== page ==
Redistricting for US Representatives and WV Delegates Under Discussion

by Duane Nichols on July 30, 2021

West Virginia lawmakers prepare to draw the map that will determine their political futures

From the Article by Ian Karbal, Mountain State Spotlight, June 29, 2021

State lawmakers are set to begin the process of redrawing the lines that help determine who represents West Virginians in the statehouse and in the U.S. House of Representatives.

The process, known as redistricting, will be steered in the coming months by recently-named committees in the state Senate and House of Delegates, headed by Sen. Charles Trump, R-Morgan, and Delegate Gary Howell, R-Mineral, respectively. For the first time since the Great Depression era, Republicans will control the process with a majority in both chambers, as well as the governor’s office, which has the final sign-off.

And as West Virginia loses a seat in Congress, and moves from 67 delegate districts — some of which have multiple representatives — to 100 single-member districts in the state Legislature, this year’s redistricting could be particularly consequential.

Experts have warned for decades that allowing lawmakers to decide the lines of their own districts can lead to gerrymandering — when politicians decide on the final district maps to favor themselves or their party — and disempower voters.

While gerrymandering along racial lines is strictly outlawed by the federal Voting Rights Act, a 2019 U.S. Supreme Court decision ruled that gerrymandering along partisan lines was beyond the scope of the court to intervene.

“Gerrymandering is anti-democratic,” said Kenneth Martis, professor emeritus at West Virginia University and an expert in political geography. “I think both conservative and liberal people want fair and democratic elections.”

But the window is closing on any possibility of a gerrymander-free redistricting this year.

Democrats in Congress sought to make the redistricting process more independent and remove lawmakers from having direct power over the boundaries of their own districts, but it was stalled by Sen. Joe Manchin, D-W.Va., who refused to support a bill that would pass on strictly partisan lines. Manchin recently announced support for a pared-down voting rights compromise bill that would still strip redistricting powers from legislators, but it is still unlikely to become law over Republican opposition unless Manchin also supports filibuster reform, which would let Democrats pass the bill without any Republican votes.

In effect, Manchin’s delays have likely ensured lines drawn by lawmakers will dominate West Virginia politics for at least the next decade.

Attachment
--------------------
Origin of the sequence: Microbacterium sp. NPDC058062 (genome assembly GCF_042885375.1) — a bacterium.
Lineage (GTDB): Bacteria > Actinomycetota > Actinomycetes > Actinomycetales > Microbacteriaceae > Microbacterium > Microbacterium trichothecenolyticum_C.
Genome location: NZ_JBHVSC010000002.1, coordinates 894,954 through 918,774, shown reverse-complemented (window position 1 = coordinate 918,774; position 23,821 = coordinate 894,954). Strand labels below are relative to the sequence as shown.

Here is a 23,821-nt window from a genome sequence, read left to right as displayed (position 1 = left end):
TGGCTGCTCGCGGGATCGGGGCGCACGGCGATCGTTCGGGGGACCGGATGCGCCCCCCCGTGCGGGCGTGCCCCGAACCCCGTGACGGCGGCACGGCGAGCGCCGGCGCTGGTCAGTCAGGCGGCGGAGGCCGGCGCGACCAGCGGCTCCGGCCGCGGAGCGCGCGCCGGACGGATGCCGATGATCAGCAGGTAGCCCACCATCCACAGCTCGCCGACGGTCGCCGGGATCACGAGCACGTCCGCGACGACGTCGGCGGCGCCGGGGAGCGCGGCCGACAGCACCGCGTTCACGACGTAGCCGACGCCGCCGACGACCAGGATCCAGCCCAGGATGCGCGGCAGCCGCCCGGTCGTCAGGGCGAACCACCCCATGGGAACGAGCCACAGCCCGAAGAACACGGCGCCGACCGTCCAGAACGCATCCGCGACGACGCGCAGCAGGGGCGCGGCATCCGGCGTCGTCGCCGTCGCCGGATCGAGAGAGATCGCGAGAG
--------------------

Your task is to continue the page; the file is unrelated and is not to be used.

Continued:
How does redistricting work? — If nothing changes at the federal level, the state Senate president and the House of Delegates speaker have appointed two bipartisan committees of legislators, one for each legislative body. The partisan makeup of the committees roughly reflects the makeup of the Legislature, which means there will be a big Republican majority in each.

The committees will hold public meetings, and must ultimately agree by majority vote to pass the newly-drawn map to Governor Jim Justice for approval.

Redistricting has always been a political process, subject to partisan maneuvering and backroom deals. But Trump says this year’s process will be fair and transparent. He hopes to hold as many public hearings across the state as possible to get voter input on the potential boundaries of their districts. This, he says, will help ensure that voters feel members of their district share a situational and political reality.

“It would be a question of ‘what do people want their districts to be configured as,’” Trump said. “Those kinds of things could be ‘our district now is too big,’ or ‘our senator or delegate is too far away from where we live,’ or it could be ‘we’re lumped in with a group of people that we don’t think we have much in common with.’”

Though as Delegate Barbara Fleischauer, D-Monongalia, learned when she served on two previous redistricting committees under a Democratic majority, “the meetings are kind of a formality.

“My guess is [Republican lawmakers] will work with their caucus to see what they want their districts to look like, and those meetings will be behind closed doors,” Fleischauer said

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